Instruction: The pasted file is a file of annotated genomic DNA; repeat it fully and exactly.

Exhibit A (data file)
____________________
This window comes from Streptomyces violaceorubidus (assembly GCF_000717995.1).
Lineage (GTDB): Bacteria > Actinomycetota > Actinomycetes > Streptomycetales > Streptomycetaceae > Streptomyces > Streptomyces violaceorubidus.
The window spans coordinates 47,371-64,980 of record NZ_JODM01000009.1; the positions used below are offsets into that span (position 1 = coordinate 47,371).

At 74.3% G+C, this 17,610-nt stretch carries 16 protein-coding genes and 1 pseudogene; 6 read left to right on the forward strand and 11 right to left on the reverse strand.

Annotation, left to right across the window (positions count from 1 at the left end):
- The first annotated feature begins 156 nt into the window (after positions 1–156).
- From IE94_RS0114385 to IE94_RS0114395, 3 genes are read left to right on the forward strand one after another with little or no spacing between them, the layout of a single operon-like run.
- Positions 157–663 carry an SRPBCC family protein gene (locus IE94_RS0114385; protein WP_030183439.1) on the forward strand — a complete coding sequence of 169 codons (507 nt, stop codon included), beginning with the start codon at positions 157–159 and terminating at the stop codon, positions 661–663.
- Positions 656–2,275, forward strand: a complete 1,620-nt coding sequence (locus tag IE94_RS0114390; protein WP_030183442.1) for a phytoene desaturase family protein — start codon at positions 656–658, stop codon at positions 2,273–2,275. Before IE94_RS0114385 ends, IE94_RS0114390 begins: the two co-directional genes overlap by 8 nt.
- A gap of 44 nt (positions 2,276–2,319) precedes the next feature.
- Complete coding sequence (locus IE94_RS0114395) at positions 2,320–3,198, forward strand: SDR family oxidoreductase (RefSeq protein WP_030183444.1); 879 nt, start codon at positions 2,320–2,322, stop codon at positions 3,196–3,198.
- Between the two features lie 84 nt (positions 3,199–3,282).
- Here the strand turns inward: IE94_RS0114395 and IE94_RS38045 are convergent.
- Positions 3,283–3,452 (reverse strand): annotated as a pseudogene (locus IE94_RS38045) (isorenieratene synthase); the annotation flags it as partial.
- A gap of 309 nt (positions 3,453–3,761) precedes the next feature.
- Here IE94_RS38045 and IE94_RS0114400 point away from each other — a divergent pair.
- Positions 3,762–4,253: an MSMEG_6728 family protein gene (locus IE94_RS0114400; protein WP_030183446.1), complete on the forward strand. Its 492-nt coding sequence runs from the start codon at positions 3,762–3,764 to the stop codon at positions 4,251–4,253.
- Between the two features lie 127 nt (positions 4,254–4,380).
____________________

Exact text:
This window comes from Streptomyces violaceorubidus (assembly GCF_000717995.1).
Lineage (GTDB): Bacteria > Actinomycetota > Actinomycetes > Streptomycetales > Streptomycetaceae > Streptomyces > Streptomyces violaceorubidus.
The window spans coordinates 47,371-64,980 of record NZ_JODM01000009.1; the positions used below are offsets into that span (position 1 = coordinate 47,371).

At 74.3% G+C, this 17,610-nt stretch carries 16 protein-coding genes and 1 pseudogene; 6 read left to right on the forward strand and 11 right to left on the reverse strand.

Annotation, left to right across the window (positions count from 1 at the left end):
- The first annotated feature begins 156 nt into the window (after positions 1–156).
- From IE94_RS0114385 to IE94_RS0114395, 3 genes are read left to right on the forward strand one after another with little or no spacing between them, the layout of a single operon-like run.
- Positions 157–663 carry an SRPBCC family protein gene (locus IE94_RS0114385; protein WP_030183439.1) on the forward strand — a complete coding sequence of 169 codons (507 nt, stop codon included), beginning with the start codon at positions 157–159 and terminating at the stop codon, positions 661–663.
- Positions 656–2,275, forward strand: a complete 1,620-nt coding sequence (locus tag IE94_RS0114390; protein WP_030183442.1) for a phytoene desaturase family protein — start codon at positions 656–658, stop codon at positions 2,273–2,275. Before IE94_RS0114385 ends, IE94_RS0114390 begins: the two co-directional genes overlap by 8 nt.
- A gap of 44 nt (positions 2,276–2,319) precedes the next feature.
- Complete coding sequence (locus IE94_RS0114395) at positions 2,320–3,198, forward strand: SDR family oxidoreductase (RefSeq protein WP_030183444.1); 879 nt, start codon at positions 2,320–2,322, stop codon at positions 3,196–3,198.
- Between the two features lie 84 nt (positions 3,199–3,282).
- Here the strand turns inward: IE94_RS0114395 and IE94_RS38045 are convergent.
- Positions 3,283–3,452 (reverse strand): annotated as a pseudogene (locus IE94_RS38045) (isorenieratene synthase); the annotation flags it as partial.
- A gap of 309 nt (positions 3,453–3,761) precedes the next feature.
- Here IE94_RS38045 and IE94_RS0114400 point away from each other — a divergent pair.
- Positions 3,762–4,253: an MSMEG_6728 family protein gene (locus IE94_RS0114400; protein WP_030183446.1), complete on the forward strand. Its 492-nt coding sequence runs from the start codon at positions 3,762–3,764 to the stop codon at positions 4,251–4,253.
- Between the two features lie 127 nt (positions 4,254–4,380).